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Purkinje cell


1. Large neuron with many branching extensions that is found in the cortex of the cerebellum of the brain and that plays a fundamental role in controlling motor movement. They are characterized by cell bodies that are flasklike in shape, by numerous branching dendrites, and by a single long axon. Most Purkinje cells release a neurotransmitter called GABA (gamma-aminobutyric acid), which exerts inhibitory actions on certain neurons and thereby reduces the transmission of nerve impulses. These inhibitory functions enable Purkinje cells to regulate and coordinate motor movements. (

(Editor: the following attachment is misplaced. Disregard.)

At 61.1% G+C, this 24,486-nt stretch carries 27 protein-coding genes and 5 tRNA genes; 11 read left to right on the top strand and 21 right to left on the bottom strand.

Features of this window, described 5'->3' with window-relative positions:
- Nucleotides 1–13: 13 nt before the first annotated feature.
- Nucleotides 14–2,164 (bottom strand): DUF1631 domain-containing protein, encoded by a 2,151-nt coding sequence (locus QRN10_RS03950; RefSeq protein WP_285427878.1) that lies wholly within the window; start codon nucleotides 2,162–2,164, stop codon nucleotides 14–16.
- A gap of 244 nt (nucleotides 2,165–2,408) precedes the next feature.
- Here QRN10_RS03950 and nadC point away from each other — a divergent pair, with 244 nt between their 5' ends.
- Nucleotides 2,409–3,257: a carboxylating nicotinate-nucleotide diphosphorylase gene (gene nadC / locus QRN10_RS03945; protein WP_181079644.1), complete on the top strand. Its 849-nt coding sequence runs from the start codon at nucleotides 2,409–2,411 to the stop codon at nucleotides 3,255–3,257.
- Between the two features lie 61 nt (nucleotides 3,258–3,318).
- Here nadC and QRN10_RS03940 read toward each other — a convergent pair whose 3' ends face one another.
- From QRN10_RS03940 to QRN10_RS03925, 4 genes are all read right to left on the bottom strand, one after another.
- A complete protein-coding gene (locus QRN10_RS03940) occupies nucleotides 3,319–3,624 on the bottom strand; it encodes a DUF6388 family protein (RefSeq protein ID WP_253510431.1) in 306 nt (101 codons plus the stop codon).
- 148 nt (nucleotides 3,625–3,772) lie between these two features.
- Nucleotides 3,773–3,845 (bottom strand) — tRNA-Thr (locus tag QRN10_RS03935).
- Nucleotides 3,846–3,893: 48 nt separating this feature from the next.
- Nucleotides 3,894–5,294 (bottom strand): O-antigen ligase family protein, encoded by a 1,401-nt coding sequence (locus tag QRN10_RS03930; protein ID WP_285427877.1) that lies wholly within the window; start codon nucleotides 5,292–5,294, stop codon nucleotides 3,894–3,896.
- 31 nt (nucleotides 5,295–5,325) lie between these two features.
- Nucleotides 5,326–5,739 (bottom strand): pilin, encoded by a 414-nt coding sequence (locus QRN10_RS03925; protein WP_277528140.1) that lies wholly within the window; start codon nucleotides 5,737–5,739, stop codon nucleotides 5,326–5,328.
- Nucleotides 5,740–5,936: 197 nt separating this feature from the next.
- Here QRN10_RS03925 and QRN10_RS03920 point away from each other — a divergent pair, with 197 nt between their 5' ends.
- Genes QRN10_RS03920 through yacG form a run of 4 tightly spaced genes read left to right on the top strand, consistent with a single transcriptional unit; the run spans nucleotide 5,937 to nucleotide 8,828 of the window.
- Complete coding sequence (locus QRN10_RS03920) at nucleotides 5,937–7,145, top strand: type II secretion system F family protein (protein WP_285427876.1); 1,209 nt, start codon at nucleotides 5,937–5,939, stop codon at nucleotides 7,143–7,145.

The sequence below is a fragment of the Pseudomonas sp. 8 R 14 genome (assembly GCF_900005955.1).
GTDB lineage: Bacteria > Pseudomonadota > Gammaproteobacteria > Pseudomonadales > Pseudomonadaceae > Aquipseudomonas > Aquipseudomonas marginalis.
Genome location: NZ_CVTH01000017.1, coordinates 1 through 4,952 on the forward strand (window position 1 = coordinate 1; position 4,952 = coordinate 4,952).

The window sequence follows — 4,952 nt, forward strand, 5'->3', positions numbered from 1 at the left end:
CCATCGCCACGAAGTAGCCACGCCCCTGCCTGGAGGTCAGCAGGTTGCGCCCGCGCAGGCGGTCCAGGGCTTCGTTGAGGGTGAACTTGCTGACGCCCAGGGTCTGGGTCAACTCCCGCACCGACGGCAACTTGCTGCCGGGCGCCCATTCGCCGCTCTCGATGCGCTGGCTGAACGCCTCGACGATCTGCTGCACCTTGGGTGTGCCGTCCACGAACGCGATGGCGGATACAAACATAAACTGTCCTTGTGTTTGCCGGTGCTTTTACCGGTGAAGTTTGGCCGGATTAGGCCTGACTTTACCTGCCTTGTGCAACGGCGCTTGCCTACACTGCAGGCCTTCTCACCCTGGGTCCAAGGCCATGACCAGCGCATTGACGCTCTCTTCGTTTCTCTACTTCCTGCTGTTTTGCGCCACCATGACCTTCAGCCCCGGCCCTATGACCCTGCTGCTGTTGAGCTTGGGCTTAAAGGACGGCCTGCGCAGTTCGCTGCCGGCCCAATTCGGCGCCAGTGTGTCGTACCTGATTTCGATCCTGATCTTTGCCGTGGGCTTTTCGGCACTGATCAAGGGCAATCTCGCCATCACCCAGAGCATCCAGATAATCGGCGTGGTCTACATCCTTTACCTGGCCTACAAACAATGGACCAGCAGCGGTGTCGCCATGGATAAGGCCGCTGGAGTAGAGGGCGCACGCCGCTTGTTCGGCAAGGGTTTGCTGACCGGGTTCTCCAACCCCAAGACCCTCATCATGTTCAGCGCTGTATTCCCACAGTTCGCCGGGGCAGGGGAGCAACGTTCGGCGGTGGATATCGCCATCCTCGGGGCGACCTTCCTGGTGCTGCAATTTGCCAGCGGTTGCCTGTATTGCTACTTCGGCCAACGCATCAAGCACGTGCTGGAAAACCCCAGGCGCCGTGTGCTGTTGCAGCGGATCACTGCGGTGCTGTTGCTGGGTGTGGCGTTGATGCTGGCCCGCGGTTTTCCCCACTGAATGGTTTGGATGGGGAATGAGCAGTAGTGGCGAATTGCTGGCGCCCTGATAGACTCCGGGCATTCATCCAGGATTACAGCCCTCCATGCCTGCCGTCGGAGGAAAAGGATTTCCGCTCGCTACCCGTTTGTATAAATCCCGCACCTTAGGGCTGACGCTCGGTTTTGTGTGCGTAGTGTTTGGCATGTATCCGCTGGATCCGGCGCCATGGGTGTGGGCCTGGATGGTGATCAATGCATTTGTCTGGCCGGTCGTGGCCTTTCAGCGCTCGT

2. A class of GABAergic neurons located in the cerebellar cortex. (

3. A class of output neurons in the cerebellum, which are the only neurons that convey signals away from the cerebellum. They form a layer of large ganglion cells near the surface of the cerebellum. (

4. A large densely branching neuron that is the characteristic cell of the cerebellar cortex. (

Syn: Purkinje neuron

Word origin: Named after Czech physiologist Jan Evangelista Purkinje who first discovered the cells in 1837.

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